Turkey and the US: Last chance in Syria

Turkey and the US: Last chance in Syria

The first 24 hours of the partial ceasefire secured in Syria seemed to cause some cautious optimism for the implementation of the U.S.-Russia agreement, billed as “the last chance” for keeping the war-torn country united.

There were no civilian casualties on the first day of the truce, while Turkish aid trucks crossed the Syrian border on Sept. 13 to deliver a humanitarian supply to civilians in Aleppo and nearby regions, in line with the agreement. Syrian warplanes have not been visible flying over territories under the control of opposition forces - an indication that the Bashar al-Assad regime intends to continue to be part of the deal. 

However, it is still very early to talk about the success of the agreement, as we still need time to observe full compliance with the ceasefire after the first 48 hours.

Given the deep mistrust between the regime and opposition forces, as well as between the U.S. and Russia, one should probably agree with U.S. Secretary of State John Kerry’s description of the deal as the “last chance for a united Syria.”

That follows a rather pessimistic forecast by the CIA’s John Brennan, who said last week: “I don’t know whether or not Syria and Iraq can be put back together again. There’s been so much bloodletting, so much destruction … I question whether we will see, in my lifetime, the creation of a central government in both of those countries that’s going to have the ability to govern fairly.”

Brennan’s words sparked fresh questions about whether Washington was changing its line for redrawing the borders in the Middle East, as many suspect in Ankara, for the creation of a Kurdish autonomous entity in Syria. Although U.S. officials have underlined that their policy was to keep both countries united, these statements need to be put into effect through concrete moves in a bid to convince Ankara and other regional capitals.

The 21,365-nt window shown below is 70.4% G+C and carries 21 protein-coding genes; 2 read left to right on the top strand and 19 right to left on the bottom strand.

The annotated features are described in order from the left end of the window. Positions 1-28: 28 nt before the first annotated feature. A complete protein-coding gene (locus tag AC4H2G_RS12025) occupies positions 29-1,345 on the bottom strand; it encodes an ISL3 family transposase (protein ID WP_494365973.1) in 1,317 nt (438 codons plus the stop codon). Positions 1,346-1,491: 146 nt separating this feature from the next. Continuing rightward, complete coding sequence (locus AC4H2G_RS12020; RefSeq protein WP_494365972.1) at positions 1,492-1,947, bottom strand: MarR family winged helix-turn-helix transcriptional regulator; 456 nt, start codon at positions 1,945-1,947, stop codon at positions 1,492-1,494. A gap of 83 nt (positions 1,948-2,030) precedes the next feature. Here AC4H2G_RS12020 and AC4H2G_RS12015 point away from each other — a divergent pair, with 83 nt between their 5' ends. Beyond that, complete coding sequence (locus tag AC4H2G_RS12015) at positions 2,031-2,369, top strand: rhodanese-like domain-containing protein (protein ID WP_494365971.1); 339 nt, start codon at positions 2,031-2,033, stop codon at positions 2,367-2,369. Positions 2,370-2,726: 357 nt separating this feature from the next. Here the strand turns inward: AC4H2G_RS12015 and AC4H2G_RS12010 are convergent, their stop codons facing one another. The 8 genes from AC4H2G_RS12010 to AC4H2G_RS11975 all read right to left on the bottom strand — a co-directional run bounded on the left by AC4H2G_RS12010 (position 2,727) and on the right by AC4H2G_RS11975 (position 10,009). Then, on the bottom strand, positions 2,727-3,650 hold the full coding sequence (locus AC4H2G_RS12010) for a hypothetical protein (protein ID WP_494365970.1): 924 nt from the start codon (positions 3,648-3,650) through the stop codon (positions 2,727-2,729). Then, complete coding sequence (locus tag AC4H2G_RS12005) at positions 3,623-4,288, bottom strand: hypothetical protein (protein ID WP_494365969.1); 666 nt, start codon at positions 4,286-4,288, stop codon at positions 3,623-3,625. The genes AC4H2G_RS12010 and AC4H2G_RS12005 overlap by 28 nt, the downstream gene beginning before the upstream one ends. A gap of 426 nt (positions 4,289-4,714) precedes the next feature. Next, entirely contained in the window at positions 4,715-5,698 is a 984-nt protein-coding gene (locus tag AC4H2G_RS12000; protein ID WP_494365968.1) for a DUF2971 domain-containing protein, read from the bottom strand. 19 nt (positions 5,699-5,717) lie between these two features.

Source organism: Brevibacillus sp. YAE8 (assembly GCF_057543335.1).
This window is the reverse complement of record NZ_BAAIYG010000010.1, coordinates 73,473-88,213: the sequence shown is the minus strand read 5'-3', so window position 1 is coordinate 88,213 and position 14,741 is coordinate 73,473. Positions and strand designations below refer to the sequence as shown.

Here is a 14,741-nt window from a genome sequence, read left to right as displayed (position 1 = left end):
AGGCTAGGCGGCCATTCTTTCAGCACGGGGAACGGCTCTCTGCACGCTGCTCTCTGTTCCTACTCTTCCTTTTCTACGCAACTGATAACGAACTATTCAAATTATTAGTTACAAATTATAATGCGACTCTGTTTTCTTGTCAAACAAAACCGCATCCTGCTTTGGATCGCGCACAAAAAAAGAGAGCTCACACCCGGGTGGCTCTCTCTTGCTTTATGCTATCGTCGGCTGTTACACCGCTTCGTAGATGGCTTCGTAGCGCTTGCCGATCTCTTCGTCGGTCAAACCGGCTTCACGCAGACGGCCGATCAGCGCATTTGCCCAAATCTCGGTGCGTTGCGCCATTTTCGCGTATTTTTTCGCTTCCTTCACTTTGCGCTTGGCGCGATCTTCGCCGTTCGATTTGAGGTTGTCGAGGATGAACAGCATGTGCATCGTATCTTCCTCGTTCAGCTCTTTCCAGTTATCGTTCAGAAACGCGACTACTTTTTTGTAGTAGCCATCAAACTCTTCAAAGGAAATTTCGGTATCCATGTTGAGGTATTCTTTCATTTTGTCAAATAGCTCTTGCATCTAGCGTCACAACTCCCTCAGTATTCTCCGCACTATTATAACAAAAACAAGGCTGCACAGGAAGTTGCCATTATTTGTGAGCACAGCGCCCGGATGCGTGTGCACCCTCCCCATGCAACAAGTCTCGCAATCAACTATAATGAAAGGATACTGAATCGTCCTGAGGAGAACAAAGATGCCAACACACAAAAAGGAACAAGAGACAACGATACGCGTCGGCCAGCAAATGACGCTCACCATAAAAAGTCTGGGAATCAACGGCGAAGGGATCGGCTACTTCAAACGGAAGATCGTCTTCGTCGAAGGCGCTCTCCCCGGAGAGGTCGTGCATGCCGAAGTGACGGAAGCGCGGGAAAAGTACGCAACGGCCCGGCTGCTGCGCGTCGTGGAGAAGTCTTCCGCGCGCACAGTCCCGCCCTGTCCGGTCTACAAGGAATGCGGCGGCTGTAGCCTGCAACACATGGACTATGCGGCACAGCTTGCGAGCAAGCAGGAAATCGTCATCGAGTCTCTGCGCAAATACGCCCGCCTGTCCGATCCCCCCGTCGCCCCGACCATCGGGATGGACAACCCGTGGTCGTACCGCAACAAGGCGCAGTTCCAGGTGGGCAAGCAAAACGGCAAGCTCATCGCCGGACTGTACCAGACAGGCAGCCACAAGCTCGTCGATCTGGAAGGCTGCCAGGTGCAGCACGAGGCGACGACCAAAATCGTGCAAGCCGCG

That’s why Turkey’s ongoing operation into northern Syria gained more importance after the brokered deal. In the third week of the Euphrates Shield Operation, Turkish forces on the ground coordinated well with the Free Syrian Army (FSA) in its efforts to clear its borders of Islamic State of Iraq and the Levant (ISIL) jihadists. The Turkish military’s move also sent a direct message to Syrian Kurdish groups, particularly the Democratic Union Party (PYD), that it will not allow its militias to cross west of the Euphrates River.

It is no secret that Turkey and the U.S. are still at odds over a number of issues concerning the PYD’s future role in the anti-ISIL fight. But this is not the time for both allies to waste their energy on desperately trying to convince each other how to regard this group, because the truce deal offers an important window of opportunity for all sides. If U.S. and Russia can establish their Joint Implementation Center to coordinate the fighting against ISIL and Jabhat Fatah al-Sham (formerly known as the Nusra Front), Turkey will have a lot to contribute to this effort. The FSA and the PYD could also be active on the ground as part of an expanded anti-ISIL mission with a clear mandate for both groups. 

In sum, Turkey and the U.S. need to find a way to turn this mess into a new opportunity to both fight against jihadists and overcome their differences. As Kerry said, this is the last chance.